Two mums narrowly avoid prison over driving penalty points scam when one was caught speeding
and live on Freeview channel 276
Georgia Dingwall pretended she had been the driver of a car that was caught doing 67mph in a 50mph zone so she could help her friend Stephanie Simpson, who was really behind the wheel.
Newcastle Crown Court heard Simpson, who already had nine points on her licence, knew she would be banned if she told the truth and so offered her pal "cannabis or cash" to help.
Prosecutor Rachel Glover told the court their plan worked and Dingwall received a £100 fine and the three points after falsely confessing she was the driver.
But the court heard their illegal deal was exposed when police examined Simpson's phone, for an unrelated matter, and found damning texts about what they had done.
Prosecutor Rachel Glover told the court: "The offence came to light because an officer had cause to seize Simpson's phone in relation to other matters.
"Upon examination of the phone, there was texts between the two where they were discussing the offence and how Simpson would be banned due to the points already on her licence."
Miss Glover said Dingwall was offered "cannabis or cash" to take the points.
The court heard it was on November 29, 2020, that Simpson's car was clocked doing 67mph on the 50mph A184 Felling Bypass, in Gateshead, Tyne and Wear.
As the insured driver of the car, she got a notice of intended prosecution in January 2021.
She initially responded to it by saying a man had been driving at the time but when told by the fixed penalty unit that the driver had been female, she then nominated Dingwall, as the driver and she accepted the blame.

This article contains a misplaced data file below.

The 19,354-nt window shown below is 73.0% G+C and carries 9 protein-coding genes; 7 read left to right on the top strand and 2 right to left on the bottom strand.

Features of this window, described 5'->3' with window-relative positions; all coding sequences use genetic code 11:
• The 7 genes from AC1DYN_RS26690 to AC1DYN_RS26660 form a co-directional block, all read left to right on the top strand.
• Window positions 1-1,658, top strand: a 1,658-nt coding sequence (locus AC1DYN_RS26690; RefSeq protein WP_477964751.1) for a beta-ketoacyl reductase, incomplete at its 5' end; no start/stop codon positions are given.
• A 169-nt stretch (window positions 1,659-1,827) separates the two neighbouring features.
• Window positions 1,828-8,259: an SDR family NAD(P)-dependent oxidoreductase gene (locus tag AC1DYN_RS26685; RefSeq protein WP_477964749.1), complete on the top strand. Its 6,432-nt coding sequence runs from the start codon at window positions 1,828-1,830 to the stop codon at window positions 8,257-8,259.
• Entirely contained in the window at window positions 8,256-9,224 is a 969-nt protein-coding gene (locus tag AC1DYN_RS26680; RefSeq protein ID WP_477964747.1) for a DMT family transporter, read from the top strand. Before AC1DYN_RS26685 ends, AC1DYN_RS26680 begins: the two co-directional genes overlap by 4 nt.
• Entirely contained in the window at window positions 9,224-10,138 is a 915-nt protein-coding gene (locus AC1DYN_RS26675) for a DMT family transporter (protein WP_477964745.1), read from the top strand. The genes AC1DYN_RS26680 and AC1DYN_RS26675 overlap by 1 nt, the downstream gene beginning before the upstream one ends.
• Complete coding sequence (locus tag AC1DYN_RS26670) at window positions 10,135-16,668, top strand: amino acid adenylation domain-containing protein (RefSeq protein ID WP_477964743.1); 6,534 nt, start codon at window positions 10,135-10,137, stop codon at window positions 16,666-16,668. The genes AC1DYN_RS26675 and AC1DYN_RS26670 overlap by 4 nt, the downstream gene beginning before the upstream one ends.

Dingwall, of Dacre Street, South Shields, and Simpson, of Ravensworth Road, Gateshead, who are both 33, both admitted perverting the course of justice.
Simpson was sentenced to six months suspended for 12 months and Dingwall got four months suspended for 12 months.
Both were also given a rehabilitation activity requirement and Simpson was banned from driving for six months.
The court heard both women are mothers. Dingwall has never been in trouble before and Simpson has two previous, minor convictions on her record.
Judge Robert Spragg said: "It's been said this type of behaviour strikes at the heart of the criminal justice system. You have come perilously close to immediate custody.
"The vast majority of people who commit this type of offence do go to immediate custody."
The court heard Simpson had "panicked" when she received the notice.
Robin Turton, defending, said Simpson has a history of health problems, has been the victim of domestic violence and threats and viewed her car as a "safety bubble".
The court heard Dingwall does not have a driving licence and did not appreciate the seriousness of what she did.